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Resource-hungry Chinese lead railroad drive in Africa

MOMBASA, Kenya, Dec. 4 (UPI) — The Chinese, investing heavily in Africa to secure its oil and other raw materials for their expanding economy, are spearheading a new era of railroad building to unlock the continent’s interior.This is an echo of the long-gone colonial empires when a century ago British and French engineers first opened up Africa to plunder its riches.

The railroad frenzy is being accompanied by a massive push to build several major ports along the coast of East Africa to accelerate exports across the Indian Ocean, mostly to China, India and Japan, as well as lay down a network of oil and gas pipelines to these ports. Continue reading

Ethiopia: Ukraine Begins Delivery of 200 Battle Tanks to Ethiopia

This seems to be perfect timing as some of the leadership in Egypt have called for a military strike on Ethiopia over the dam that they’re planning to build, which would restrict flow from the Nile.

Addis Ababa — Ukraine’s state-controlled arms exporter, Ukrspecexport SC, has begun delivering the upgraded T-72 main battle tanks and related parts to the Ethiopian military.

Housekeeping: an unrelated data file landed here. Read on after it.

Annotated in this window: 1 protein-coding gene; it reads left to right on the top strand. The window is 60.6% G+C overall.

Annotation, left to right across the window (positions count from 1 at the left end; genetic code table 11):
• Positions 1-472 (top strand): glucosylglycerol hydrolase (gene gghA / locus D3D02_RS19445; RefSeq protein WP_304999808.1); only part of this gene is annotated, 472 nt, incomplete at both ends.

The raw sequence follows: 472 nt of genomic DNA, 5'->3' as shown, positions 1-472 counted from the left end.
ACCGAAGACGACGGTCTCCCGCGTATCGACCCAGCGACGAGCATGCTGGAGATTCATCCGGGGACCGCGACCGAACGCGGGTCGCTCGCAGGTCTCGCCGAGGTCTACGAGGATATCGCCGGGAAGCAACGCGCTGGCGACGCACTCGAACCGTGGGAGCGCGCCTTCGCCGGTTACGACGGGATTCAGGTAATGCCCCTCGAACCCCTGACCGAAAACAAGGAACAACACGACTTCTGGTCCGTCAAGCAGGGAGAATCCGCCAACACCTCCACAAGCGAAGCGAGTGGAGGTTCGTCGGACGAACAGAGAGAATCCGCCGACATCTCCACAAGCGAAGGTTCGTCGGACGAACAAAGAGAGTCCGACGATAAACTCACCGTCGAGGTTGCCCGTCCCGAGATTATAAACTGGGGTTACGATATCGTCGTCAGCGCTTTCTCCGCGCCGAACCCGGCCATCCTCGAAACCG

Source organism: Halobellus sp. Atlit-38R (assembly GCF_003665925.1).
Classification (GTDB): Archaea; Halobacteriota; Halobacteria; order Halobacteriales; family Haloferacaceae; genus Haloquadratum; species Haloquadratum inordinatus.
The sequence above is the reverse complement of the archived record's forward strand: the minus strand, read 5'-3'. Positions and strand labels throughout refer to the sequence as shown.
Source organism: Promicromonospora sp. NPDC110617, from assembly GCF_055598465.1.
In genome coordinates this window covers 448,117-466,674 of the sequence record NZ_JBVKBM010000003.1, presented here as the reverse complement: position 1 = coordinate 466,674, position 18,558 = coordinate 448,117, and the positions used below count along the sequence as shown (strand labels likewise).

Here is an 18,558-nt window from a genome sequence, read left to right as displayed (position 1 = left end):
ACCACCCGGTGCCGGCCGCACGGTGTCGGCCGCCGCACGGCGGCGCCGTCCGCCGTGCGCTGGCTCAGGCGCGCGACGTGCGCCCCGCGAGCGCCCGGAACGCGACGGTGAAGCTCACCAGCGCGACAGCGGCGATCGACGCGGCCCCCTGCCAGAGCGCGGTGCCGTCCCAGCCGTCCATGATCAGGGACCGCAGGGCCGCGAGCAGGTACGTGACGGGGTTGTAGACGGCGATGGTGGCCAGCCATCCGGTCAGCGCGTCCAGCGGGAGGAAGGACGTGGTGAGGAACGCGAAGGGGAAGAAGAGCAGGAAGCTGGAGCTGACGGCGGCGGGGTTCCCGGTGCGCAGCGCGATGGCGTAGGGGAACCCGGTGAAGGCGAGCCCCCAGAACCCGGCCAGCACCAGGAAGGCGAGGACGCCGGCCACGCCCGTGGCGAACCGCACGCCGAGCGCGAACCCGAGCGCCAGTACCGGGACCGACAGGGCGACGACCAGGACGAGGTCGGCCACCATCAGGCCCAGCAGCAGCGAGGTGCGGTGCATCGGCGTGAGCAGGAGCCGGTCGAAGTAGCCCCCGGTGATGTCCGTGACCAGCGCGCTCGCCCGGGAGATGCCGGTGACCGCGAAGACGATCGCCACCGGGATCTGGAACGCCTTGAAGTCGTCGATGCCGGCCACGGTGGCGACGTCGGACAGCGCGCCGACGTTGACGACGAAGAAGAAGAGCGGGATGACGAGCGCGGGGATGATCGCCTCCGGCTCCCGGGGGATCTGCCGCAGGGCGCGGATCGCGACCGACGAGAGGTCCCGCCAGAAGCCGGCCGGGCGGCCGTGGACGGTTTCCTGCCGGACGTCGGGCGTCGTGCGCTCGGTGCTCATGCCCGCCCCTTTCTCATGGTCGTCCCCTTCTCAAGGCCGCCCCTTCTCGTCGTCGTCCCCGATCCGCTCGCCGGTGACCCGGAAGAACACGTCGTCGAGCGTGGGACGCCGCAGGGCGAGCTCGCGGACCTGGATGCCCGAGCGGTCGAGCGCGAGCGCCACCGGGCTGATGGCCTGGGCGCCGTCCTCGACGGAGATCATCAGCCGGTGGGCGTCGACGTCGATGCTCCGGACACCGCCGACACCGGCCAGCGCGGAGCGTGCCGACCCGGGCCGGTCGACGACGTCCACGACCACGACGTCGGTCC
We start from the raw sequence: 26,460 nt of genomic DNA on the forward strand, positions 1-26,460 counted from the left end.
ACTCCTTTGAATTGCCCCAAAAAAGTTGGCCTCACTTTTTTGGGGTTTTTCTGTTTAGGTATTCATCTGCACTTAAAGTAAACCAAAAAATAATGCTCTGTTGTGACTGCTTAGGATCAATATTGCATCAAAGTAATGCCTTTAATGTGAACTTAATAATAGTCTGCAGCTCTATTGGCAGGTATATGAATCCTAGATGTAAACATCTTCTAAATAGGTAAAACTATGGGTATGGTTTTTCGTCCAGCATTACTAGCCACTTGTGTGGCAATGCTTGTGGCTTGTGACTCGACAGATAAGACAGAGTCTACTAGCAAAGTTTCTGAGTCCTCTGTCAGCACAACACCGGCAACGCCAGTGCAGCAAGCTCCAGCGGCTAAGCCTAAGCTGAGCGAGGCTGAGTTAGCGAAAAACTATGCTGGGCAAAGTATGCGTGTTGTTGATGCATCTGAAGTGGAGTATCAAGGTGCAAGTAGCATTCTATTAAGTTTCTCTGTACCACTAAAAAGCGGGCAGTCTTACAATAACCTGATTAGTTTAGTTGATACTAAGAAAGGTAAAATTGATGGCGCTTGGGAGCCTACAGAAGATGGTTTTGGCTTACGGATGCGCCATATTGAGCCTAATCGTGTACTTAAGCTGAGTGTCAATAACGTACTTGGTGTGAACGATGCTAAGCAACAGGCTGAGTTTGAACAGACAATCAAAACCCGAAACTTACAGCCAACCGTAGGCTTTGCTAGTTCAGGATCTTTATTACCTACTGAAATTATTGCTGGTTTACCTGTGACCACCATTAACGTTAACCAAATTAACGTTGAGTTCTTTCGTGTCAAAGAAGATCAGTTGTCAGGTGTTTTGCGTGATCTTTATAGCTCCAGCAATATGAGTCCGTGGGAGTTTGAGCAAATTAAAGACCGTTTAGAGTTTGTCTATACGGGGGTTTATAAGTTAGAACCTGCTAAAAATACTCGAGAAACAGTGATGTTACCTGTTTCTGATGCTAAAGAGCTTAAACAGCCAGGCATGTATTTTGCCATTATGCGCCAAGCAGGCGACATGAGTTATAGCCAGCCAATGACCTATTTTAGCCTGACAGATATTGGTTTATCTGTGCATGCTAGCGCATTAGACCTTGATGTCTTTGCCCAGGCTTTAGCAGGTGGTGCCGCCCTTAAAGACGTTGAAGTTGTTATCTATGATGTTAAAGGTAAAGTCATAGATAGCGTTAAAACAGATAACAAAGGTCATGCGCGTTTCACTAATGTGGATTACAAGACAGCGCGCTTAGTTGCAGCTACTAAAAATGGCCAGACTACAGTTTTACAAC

According to local sources gathered by Sudan Tribune, the Ethiopian military has taken delivery of a first group of 16 T-72 Tanks which recently arrived at Djibouti port. Continue reading

South Africa welcomes Chinese military assistance

THE South African National Defence Force (SANDF) would benefit from Chinese military training, discipline and expertise if an exchange programme were initiated, Maj-Gen Ntakaleleni Sigudu of the Department of Defence said on Wednesday.

Addressing diplomats and military representatives on the 86th anniversary of the Chinese People’s Liberation Army, Maj-Gen Sigudu said had it not been for China’s contribution to the military training of cadres of the African National Congress and other liberation movements in Africa, the continent’s freedom could have taken much longer.

He said China’s role in South Africa’s liberation should be celebrated as it did not start between 15 and 20 years with the change of China’s expansionist economic policy but dated back to the colonial era. Continue reading

Ethiopia Ignores Egyptian Warnings on Nile

JERUSALEM — Defying threats of war emanating from Egypt, Ethiopia’s parliament has endorsed an agreement with five other African countries refuting Egypt’s claim to near-exclusive rights to the waters of the Nile River.

The vote last Thursday was approved unanimously by the 547-member legislature after Ethiopian Prime Minister Hailemariam Desalegn said that Egypt’s leaders would not go to war unless they “go mad.” Continue reading